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Travis Gylling, ’20
Hometown:
Ellensburg, Wash.
Majors:
Commercial Aviation, Aviation Management

Earning His Wings

Travis Gylling’s first time behind the controls of an airplane was hardly thrilling.

365体育直播投注He was 16, a high school student in Ellensburg, Wash. It was a hot summer day. The Cessna 150 plane was heating up inside, and the flight was bumpy. Gylling threw up.

365体育直播投注Yet, he did not abandon flying. Gylling, who’s now a flight instructor and a double-major at the University of North Dakota, is pursuing a career as a pilot. After all, aviation is a family thing. Both of Gylling’s grandfathers served in the U.S. Air Force, and a great uncle was a medevac pilot during the Vietnam War, later becoming an airport manager. And as a child, Gylling would spend hours at the Seattle Flight Museum with his older brother.

365体育直播投注“Describing flight is very challenging, but the feeling you get from flying an airplane is extraordinary,” Gylling said. “To leave earth and get airborne is amazing.”

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365体育直播投注Travis Gylling graduated from UND in four years with two aviation degrees and a job in the airlines already lined up.

365体育直播投注After obtaining his private pilot license in 2016, Gylling arrived on the UND campus, where he graduated with a bachelor’s degree in aviation management in December. He’ll earn his degree in commercial aviation in May.

365体育直播投注Since that first flight, Gylling has built not only the stamina of a pilot but also the expertise. He doesn’t shy away from aerobatics, or executing intricate maneuvers in the air. He can flip and spin and loop and roll.

365体育直播投注“If you’ve been on a roller coaster, it’s like that, but you’re on the flight controls,” Gylling said. “We’re unique here at UND because we have aerobatic training.”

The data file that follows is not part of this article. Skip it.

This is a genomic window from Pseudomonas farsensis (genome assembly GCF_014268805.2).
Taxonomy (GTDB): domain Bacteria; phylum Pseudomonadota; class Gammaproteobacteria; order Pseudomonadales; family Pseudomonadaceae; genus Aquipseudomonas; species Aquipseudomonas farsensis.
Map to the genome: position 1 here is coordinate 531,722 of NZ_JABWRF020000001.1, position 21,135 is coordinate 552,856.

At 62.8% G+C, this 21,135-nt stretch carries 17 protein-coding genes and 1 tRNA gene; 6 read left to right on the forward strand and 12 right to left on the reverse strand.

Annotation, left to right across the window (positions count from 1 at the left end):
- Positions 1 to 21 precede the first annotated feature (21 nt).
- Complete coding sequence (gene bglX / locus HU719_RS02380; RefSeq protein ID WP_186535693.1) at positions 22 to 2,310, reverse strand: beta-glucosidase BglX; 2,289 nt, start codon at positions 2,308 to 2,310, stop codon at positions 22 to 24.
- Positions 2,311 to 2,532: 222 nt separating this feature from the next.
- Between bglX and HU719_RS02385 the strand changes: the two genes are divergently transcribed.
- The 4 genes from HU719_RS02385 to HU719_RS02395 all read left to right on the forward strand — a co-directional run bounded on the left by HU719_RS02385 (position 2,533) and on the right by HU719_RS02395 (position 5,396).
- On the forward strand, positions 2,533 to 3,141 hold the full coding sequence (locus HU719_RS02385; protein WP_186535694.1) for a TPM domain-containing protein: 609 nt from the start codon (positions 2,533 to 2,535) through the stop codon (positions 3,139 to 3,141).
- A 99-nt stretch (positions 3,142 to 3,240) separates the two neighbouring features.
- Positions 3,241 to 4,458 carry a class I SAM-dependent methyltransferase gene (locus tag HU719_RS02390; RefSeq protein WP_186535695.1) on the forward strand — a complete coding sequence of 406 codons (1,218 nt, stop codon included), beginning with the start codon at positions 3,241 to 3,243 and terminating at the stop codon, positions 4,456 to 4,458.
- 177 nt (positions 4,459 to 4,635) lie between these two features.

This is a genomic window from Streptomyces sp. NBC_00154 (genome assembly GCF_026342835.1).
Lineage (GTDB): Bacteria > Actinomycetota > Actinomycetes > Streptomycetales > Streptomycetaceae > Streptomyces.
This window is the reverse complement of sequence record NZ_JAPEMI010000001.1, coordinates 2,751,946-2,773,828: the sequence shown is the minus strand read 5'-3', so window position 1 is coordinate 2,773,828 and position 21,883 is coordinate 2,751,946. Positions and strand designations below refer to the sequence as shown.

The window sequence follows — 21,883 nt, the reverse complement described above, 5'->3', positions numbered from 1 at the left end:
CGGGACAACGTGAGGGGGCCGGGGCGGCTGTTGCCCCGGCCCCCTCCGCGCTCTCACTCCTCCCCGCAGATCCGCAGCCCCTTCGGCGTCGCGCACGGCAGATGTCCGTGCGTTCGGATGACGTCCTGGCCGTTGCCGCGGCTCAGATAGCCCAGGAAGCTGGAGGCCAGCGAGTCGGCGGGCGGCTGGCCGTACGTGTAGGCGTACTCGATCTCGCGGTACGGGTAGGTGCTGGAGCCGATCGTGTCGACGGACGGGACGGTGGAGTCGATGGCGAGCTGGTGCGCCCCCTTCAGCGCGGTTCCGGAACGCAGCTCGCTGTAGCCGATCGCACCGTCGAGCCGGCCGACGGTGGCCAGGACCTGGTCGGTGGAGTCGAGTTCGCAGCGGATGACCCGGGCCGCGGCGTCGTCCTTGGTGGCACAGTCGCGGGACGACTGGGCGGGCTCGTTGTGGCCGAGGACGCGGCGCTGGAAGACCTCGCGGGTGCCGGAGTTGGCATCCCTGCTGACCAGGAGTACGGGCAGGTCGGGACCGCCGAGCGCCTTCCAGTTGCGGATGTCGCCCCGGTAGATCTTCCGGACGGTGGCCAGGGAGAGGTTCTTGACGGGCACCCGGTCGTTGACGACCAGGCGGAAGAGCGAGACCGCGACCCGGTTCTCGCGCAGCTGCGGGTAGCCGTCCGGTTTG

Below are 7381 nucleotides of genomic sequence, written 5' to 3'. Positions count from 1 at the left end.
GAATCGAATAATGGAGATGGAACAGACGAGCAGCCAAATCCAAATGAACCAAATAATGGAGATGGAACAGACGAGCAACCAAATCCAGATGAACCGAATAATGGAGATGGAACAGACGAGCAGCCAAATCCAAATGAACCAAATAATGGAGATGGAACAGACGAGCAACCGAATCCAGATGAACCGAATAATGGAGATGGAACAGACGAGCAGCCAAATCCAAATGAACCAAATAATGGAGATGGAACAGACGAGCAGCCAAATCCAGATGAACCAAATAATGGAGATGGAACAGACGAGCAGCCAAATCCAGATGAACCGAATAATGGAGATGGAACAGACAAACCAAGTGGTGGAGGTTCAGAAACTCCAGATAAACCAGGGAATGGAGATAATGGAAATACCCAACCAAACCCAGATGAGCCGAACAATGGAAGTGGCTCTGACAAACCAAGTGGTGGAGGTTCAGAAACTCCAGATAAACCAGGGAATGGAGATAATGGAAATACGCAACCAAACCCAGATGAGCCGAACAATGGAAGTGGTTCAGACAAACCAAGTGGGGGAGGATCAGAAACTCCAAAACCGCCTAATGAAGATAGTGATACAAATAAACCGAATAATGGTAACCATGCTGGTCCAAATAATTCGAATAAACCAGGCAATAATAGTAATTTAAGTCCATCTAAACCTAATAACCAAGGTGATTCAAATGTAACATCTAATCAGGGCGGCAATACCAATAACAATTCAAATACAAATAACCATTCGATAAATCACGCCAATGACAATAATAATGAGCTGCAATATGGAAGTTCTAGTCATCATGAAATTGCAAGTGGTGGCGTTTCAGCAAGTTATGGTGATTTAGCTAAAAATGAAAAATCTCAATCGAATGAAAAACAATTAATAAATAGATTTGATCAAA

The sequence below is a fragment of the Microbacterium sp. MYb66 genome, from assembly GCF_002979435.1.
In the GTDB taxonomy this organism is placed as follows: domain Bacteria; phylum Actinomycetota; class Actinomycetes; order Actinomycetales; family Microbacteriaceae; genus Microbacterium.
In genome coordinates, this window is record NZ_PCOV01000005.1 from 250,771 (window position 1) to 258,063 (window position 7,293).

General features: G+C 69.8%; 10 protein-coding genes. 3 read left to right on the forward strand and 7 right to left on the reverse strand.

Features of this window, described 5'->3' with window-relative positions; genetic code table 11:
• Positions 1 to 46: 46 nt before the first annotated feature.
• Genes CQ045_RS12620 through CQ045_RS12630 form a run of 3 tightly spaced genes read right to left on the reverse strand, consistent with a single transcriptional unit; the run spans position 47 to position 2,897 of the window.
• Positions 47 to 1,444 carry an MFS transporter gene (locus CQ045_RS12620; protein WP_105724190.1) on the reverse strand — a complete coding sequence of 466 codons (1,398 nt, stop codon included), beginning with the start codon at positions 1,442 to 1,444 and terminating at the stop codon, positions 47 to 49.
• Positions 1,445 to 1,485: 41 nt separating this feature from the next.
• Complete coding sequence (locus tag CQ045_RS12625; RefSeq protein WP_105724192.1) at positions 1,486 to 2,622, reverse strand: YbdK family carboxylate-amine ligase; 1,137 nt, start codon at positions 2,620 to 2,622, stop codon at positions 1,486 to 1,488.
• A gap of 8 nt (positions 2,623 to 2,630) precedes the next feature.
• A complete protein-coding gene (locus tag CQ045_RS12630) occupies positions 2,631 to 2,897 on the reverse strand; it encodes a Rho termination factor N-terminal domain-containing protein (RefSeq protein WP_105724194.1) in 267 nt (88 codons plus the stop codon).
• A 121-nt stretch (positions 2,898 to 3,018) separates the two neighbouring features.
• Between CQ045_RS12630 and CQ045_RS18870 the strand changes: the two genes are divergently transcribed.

365体育直播投注He also credits being involved as a key to his success at UND. Arriving on campus not knowing anyone, Gylling was involved with numerous student groups on campus and volunteered in the Grand Forks community. 

365体育直播投注In 2018, Gylling became a flight instructor. On any given day, he might have as many as five flights with students, each usually taking about 40 minutes in the air. His students come from all 50 states and abroad.

“I absolutely love my job right now,” he said. “It’s a great way to learn more and hand those skills down to the next generation of pilots.”

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Gylling knew UND was the right place for him, despite his first visit to the campus in January during a winter storm.

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As a certified flight instructor, Gylling leads other UND student pilots, flying as many as five times a day.

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365体育直播投注Gylling comes from an aviation family and knows airplanes inside and out.

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“To leave earth and get airborne is amazing,” Gylling says of flying.

365体育直播投注Come this May, however, Gylling will graduate, and he plans to fly for a regional airline in the Pacific Northwest. He hopes to one day fly for a large, national airline. But Gylling says he will miss UND.

“My favorite flight at UND is still yet to come,” he said. “My last day at UND will be the Friday of finals week this year. I'm not really looking forward to it because I don’t want it to end.”

Hometown:
Ellensburg, Wash.
Majors:
Commercial Aviation, Aviation Management